Antifa, Boogaloo and the Virus of Violence
Dear Editor: In “The Virus of Violence,” (Editor’s Space, June 13) your column on the aftermath of the George Floyd killing, you state that “rioters who identify with the Antifa movement were trying to take advantage of the ‘revolutionary situation’ in the Leninist sense.”
The problem is that there is no evidence for this statement and it suggests that you are taking cues from President Trump and his Attorney General, Bill Barr, in their attempt to gaslight the American people.
FBI and police reports and arrests related to the protests around the country do not name Antifa. They
have, though, found evidence of rightwing extremists entering the protests to create violence and disruption, apparently in an effort to discredit the demonstrations, and federal agents in Nevada have arrested three members of the right-wing Boogaloo movement on terrorism charges.
President Trump’s use of Antifa as the culprit in the protest, in the absence of evidence, is both despicable and dangerous. During the coming election season, it is important that The Tablet, as a Catholic publication, be rigorous about publishing material that cannot be verified by evidence.
Editor’s note: Violent acts by some Antifa sympathizers during the protests, along with Boogaloo Bois and Proud Boys. sympathizers, have been reported on. The column analyzed different strategies used by different individuals during the protests, pointing out that “we can’t judge the pacific protesters, the looters, and the Antifa-style protesters as just one entity.”
In Defense of Archbishop Wilton Gregory
Dear Editor: The Tablet reader who calls Archbishop Gregory’s criticism of President Trump’s visit to the John Paul II shrine “reprehensible” ignores the context of the archbishop’s response (“Trump — More Catholic Than Many Catholics,” Readers’ Forum, June 13).
The evening before the shrine visit, peaceful demonstrators in Lafayette Square were removed with the aid of gas canisters and rubber pellets so that the president and his aides could walk through the square for a photo-op in front of St. John’s Episcopal Church. Using the Bible as a prop, the president apparently meant to convey some kind of religious feeling but any sincere believer would have to admit that the president’s action was bizarre, perhaps even insulting.
Shocked by what the president did at St. John’s Church, the archbishop reacted forcefully the next day when the president attempted to connect himself, through another photo-op, with a man who tried to live a deeply Christian life. The archbishop’s rejection of that connection was legitimate, not reprehensible.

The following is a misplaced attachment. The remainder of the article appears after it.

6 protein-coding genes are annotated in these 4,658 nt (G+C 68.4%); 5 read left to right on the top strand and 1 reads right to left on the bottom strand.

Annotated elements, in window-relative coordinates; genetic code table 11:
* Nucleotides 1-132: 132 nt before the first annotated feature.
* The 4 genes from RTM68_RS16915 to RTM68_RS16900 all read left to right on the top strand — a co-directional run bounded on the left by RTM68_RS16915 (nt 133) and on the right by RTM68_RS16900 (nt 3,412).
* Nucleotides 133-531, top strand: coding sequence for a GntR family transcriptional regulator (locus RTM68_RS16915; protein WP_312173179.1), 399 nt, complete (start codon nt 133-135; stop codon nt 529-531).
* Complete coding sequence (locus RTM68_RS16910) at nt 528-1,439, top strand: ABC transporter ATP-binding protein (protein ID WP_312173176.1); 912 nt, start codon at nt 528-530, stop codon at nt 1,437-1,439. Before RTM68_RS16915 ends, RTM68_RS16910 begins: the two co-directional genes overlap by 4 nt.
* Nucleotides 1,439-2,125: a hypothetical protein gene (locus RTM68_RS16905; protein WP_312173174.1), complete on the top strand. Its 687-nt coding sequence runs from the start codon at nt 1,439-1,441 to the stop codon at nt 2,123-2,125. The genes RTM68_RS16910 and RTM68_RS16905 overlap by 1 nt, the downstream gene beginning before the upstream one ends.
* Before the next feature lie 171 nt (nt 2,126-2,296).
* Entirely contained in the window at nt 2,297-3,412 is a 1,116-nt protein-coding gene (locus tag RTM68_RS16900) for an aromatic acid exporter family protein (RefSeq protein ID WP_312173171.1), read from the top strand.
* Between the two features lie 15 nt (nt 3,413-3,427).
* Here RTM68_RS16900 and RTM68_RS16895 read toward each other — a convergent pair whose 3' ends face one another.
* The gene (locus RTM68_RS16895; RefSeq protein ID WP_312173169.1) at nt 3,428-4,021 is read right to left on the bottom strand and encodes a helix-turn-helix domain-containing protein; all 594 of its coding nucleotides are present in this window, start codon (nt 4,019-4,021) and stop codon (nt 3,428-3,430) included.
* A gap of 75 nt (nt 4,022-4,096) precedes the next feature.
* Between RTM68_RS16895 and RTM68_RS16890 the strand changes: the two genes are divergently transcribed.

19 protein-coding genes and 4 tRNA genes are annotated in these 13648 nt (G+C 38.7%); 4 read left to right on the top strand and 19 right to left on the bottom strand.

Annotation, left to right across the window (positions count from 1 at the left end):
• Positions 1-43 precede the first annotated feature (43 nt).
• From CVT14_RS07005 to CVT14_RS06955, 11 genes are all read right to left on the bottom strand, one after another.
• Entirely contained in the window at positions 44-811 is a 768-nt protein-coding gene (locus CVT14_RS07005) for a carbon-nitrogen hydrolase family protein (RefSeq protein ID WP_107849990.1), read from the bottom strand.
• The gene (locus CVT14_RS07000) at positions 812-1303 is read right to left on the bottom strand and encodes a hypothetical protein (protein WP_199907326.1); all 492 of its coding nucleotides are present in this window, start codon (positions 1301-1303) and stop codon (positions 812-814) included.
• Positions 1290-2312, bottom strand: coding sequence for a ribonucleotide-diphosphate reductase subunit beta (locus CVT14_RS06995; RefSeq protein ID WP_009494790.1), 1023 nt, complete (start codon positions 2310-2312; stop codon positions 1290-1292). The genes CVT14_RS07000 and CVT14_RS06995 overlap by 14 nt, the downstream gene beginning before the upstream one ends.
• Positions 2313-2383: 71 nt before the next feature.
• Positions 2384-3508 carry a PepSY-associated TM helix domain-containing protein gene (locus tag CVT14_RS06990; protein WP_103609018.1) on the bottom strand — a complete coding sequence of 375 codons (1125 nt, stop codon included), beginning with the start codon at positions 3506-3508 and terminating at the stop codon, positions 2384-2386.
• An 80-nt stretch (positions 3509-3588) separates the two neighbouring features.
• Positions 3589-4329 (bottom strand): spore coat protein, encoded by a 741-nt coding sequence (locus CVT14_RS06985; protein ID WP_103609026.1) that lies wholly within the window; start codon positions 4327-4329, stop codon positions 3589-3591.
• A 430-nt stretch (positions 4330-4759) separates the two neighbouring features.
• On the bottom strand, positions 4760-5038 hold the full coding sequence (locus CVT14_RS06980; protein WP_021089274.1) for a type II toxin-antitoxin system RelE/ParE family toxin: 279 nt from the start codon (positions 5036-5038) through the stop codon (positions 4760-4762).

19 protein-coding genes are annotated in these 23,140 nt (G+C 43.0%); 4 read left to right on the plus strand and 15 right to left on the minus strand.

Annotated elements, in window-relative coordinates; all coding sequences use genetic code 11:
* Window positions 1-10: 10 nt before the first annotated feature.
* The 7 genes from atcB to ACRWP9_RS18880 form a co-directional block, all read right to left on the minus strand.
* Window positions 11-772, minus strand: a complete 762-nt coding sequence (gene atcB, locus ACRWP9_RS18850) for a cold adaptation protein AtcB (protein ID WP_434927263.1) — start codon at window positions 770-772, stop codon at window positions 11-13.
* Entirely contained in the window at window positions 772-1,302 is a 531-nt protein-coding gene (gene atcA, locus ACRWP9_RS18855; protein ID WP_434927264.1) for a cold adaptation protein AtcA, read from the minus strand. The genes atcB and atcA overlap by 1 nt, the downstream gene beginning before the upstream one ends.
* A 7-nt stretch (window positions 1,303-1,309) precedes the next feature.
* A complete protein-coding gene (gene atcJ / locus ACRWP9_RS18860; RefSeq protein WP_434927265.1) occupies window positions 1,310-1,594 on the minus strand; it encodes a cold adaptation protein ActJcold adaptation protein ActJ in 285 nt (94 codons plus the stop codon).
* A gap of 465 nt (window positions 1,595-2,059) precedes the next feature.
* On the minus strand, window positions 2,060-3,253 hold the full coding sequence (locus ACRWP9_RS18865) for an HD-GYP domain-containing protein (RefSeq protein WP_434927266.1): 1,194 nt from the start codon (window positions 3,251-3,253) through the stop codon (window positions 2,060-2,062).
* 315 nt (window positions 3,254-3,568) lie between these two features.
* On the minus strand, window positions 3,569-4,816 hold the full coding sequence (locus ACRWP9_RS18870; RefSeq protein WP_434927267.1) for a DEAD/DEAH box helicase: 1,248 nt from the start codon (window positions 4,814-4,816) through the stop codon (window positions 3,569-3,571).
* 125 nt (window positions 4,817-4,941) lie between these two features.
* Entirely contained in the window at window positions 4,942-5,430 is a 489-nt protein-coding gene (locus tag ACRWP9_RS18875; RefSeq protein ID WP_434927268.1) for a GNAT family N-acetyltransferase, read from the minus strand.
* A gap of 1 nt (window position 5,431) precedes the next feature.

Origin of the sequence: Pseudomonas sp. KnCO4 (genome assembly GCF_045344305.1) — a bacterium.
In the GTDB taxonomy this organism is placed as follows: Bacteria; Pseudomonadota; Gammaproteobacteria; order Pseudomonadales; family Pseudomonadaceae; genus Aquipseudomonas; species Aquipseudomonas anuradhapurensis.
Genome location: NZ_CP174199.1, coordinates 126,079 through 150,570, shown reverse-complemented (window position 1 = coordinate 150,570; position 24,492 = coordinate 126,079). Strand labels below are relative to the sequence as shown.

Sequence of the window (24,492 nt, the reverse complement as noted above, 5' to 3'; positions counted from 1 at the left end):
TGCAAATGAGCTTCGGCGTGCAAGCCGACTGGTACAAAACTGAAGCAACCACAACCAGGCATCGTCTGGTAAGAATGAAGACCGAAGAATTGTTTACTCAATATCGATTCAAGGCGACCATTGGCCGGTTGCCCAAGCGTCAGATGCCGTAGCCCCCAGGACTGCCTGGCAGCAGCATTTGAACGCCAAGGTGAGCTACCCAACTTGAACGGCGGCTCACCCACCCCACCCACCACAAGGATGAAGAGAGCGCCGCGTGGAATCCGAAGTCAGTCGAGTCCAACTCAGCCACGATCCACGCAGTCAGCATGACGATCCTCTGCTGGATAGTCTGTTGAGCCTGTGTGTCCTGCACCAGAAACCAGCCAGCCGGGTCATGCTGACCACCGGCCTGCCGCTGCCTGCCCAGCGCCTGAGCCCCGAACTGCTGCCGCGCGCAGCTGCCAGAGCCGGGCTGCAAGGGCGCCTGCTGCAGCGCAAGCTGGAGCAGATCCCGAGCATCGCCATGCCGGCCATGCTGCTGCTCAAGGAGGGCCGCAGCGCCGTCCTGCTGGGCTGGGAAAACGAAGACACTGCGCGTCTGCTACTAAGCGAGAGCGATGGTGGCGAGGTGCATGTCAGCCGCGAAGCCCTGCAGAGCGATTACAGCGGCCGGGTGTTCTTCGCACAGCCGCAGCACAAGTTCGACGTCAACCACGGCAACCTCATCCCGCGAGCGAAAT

Edith P. Newman
Do Catholics Have Shorter Attention Spans?
Dear Editor: In the Tablet article “How Homilies Have Changed Under Pandemic” (June, 27), people expressed a preference for shorter homilies because of these reasons: Attention spans nowadays are shorter, hence the shorter the homily the better and jokes could be used to arouse listening with the hope that the real message would be remembered.
If homily is prayerfully prepared, the Spirit directs its length based on the situation. Other opinions in the article stated rightly that people should depart after a homily with a feeling that Christ has spoken and that a study revealed that the average Catholic homily lasts 14 minutes compared to 54 minutes for Protestants. Why is our attention span shorter? Are we Catholics so inundated with cares of life that we have lost patience for occasional long homilies?
Shall we indeed shorten the homily to assuage people’s passion to rush home? Rush-rush homilies produce mediocre Christians without a deep grasp of our spirituality. The advocates for shorter homilies should peruse this question: Why is the average Protestant able to listen to longer homily without burning out?
The liturgies of the Word and Eucharist are the cornerstones of our Spiritual Worship. Let’s not confine the Word by our human desire to influence how the Spirit should move.
Victor C. Enemuo
Msgr. John Tosi, a Compassionate Priest
Dear Editor: It was my privilege to minister with Msgr. John Tosi both in our Diocesan Liturgy Office and at St. Luke Parish (“Brooklyn Pastor Remembered For Bringing ‘People to Christ,’” Obituaries,
He did everything with grace, beauty, professionalism, creativity, dedication, and care. His heart and focus were always on the gift and beauty of the Eucharist — the “Source and Summit of the Church’s activity and the font from which all her power flows. (SC#10).
He was a compassionate priest and pastor who always brought God’s people together for prayer and communal celebrations. His life and service to the People of God will live on in the hearts of all who knew him and loved him. His gift of friendship was a blessing in my life. May he rest in peace!”
Sister Bernadette M. Izzo, O.P.